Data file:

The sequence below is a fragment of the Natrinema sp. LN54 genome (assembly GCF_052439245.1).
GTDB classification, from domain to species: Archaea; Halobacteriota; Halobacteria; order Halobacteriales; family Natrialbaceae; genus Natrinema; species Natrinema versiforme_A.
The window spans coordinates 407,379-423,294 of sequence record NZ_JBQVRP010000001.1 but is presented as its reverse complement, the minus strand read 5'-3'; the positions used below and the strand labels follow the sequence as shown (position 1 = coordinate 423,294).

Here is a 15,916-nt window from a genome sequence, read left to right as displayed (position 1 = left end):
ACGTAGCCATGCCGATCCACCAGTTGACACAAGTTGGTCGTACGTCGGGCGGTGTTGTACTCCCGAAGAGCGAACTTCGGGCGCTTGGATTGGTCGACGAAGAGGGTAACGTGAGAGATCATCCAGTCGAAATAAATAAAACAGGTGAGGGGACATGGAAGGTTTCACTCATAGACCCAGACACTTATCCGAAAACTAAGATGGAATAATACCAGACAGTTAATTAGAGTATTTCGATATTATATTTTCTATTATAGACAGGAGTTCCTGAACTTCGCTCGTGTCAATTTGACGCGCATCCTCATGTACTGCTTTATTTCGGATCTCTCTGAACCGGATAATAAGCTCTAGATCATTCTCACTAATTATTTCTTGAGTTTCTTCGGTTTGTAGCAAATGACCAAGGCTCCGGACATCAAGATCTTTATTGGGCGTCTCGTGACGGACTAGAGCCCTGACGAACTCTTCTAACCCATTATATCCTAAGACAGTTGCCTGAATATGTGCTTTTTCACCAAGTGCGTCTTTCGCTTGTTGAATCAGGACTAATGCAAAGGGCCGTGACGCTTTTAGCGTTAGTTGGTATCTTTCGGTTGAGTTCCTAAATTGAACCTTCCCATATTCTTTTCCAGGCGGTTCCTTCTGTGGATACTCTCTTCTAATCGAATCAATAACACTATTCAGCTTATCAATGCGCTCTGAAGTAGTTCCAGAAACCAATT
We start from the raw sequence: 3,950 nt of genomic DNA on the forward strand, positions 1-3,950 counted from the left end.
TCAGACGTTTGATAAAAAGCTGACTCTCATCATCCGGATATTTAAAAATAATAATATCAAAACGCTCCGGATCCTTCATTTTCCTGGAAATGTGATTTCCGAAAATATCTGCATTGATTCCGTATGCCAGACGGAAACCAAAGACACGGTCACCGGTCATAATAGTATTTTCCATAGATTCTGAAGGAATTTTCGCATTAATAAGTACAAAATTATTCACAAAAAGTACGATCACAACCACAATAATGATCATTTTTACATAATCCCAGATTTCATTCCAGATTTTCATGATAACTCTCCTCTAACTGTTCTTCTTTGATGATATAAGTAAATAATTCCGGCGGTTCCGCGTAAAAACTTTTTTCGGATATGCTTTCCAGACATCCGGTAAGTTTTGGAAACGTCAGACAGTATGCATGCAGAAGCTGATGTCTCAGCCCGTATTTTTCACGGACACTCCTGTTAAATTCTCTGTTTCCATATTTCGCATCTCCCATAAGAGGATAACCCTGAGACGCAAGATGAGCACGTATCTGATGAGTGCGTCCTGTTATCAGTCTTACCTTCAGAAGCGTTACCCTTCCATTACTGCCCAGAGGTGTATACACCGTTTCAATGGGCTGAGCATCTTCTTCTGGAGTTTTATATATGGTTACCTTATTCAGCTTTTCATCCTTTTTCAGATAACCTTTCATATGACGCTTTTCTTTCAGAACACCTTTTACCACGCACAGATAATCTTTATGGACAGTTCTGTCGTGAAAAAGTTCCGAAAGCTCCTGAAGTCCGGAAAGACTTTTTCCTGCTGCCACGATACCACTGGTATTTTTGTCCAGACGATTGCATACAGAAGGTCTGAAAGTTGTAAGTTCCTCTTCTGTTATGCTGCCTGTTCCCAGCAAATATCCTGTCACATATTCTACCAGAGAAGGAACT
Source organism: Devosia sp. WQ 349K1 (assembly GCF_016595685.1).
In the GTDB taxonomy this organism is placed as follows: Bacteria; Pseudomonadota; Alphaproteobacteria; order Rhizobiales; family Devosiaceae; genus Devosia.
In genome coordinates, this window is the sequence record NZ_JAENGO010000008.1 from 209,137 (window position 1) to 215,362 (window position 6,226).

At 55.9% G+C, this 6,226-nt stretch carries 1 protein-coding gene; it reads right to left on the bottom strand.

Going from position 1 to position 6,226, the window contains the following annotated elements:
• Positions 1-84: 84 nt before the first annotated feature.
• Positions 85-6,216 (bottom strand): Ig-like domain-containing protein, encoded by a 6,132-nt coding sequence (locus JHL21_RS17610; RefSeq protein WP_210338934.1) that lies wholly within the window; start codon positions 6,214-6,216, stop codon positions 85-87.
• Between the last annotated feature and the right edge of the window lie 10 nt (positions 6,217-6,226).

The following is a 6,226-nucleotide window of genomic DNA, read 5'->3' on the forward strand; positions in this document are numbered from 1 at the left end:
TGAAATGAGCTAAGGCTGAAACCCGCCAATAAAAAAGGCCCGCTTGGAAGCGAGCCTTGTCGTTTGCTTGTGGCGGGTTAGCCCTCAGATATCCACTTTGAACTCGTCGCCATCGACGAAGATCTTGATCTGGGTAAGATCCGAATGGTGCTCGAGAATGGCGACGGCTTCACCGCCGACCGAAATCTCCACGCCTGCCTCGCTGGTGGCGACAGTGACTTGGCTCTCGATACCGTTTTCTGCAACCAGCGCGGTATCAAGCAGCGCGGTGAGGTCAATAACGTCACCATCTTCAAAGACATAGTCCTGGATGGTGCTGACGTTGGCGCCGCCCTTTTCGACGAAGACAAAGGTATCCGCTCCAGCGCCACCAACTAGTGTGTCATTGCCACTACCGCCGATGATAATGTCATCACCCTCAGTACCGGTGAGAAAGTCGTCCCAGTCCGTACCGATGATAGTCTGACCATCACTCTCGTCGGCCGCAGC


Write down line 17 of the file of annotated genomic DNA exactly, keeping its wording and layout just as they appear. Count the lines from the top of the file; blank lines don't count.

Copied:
TGAAATGAGCTAAGGCTGAAACCCGCCAATAAAAAAGGCCCGCTTGGAAGCGAGCCTTGTCGTTTGCTTGTGGCGGGTTAGCCCTCAGATATCCACTTTGAACTCGTCGCCATCGACGAAGATCTTGATCTGGGTAAGATCCGAATGGTGCTCGAGAATGGCGACGGCTTCACCGCCGACCGAAATCTCCACGCCTGCCTCGCTGGTGGCGACAGTGACTTGGCTCTCGATACCGTTTTCTGCAACCAGCGCGGTATCAAGCAGCGCGGTGAGGTCAATAACGTCACCATCTTCAAAGACATAGTCCTGGATGGTGCTGACGTTGGCGCCGCCCTTTTCGACGAAGACAAAGGTATCCGCTCCAGCGCCACCAACTAGTGTGTCATTGCCACTACCGCCGATGATAATGTCATCACCCTCAGTACCGGTGAGAAAGTCGTCCCAGTCCGTACCGATGATAGTCTGACCATCACTCTCGTCGGCCGCAGC